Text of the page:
Wild Fact #251 – World Record Holder – Mekong Giant Catfish

Mekong Giant Catfish

Click for Photo Source

The latter part of this week has been highlighting some of the record holding animals on our planet. I thought we would keep the trend going by studying the world’s largest freshwater species…that has been recorded. To do this, we need to take a short trip to the Mekong River located in Southeast Asia (China, Thailand, Vietnam, etc). Once here, we will be looking for a very rare fish known as the Mekong Giant Catfish, which just happens to be a member of the shark catfish family and is native to this one large river. You will definitely want to bring your camera for this trip as I guarantee you will be flabbergasted by the sheer size of this impressive creature.

Largest Freshwater Fish Ever Caught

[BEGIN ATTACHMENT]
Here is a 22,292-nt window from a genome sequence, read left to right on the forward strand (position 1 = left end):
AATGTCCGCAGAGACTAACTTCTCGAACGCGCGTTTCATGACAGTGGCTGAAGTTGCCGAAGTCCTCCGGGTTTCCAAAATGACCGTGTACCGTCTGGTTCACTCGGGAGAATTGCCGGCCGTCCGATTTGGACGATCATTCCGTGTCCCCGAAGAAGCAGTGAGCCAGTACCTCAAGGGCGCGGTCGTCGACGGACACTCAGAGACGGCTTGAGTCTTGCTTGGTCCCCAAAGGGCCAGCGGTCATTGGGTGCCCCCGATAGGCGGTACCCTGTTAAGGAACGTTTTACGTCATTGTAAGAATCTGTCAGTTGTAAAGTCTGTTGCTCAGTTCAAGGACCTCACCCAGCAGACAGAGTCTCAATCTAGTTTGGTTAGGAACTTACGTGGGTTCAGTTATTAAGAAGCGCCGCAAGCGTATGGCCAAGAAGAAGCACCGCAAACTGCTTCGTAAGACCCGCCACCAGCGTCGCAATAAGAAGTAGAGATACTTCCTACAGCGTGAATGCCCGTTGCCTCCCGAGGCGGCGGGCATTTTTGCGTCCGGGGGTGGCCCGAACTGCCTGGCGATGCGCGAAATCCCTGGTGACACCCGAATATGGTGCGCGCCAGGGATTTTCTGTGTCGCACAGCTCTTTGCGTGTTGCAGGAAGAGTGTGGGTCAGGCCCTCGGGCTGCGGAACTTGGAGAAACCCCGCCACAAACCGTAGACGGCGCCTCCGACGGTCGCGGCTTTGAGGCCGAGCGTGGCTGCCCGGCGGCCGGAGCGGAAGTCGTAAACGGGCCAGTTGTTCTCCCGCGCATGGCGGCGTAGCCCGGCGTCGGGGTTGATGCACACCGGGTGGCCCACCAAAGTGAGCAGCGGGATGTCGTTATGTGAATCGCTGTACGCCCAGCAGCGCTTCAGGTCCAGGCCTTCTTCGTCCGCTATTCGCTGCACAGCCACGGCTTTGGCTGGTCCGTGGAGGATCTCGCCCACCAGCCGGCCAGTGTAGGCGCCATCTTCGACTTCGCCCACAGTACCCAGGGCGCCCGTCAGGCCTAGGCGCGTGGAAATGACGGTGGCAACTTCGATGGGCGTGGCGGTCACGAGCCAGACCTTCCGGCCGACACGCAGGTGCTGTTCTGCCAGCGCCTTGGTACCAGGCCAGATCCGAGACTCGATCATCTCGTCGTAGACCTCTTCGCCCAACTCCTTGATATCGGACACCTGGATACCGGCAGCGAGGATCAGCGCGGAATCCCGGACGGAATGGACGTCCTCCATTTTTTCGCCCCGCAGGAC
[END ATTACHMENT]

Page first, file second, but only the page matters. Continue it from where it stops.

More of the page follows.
On May 1st, 2005, the largest freshwater fish was caught and although they attempted to keep this massive beast alive, it unfortunately died shortly after being captured, but the meat did not go to waste as it helped feed the villagers. Considering that this record holding fish was 2.7 m (8.9 feet) long and weighed 293 kilograms (646 pounds), I am guessing it fed the entire village….more than once. To put this fish into perspective, it was pretty much the size of a Grizzly Bear. Could you imagine reeling this sucker in?

Worlds Largest Freshwater Fish

Photo by Carkuni (Wikimedia)

On the Brink of Extinction

While there may be more of these massive freshwater fish in the Mekong River, the Mekong Giant Catfish is listed as critically endangered, so I wouldn’t expect seeing too many more 600+ pound fish surfacing anytime soon. What caused the demise of this once plentiful fish? I know this may come as a shock to you but believe it or not it was human interference. I know, I was surprised as well (I really wish I had a sarcastic font :)). A few of the major factors for this rapid decline include over-fishing, habitat destruction and damming of the main Mekong River tributaries. Some researchers believe that there are only a few hundred adults remaining in the wild. If this is true, we may be too late in protecting this unique specimen but the optimist in me feels like there is still time to save this mammoth freshwater fish.

Add Comment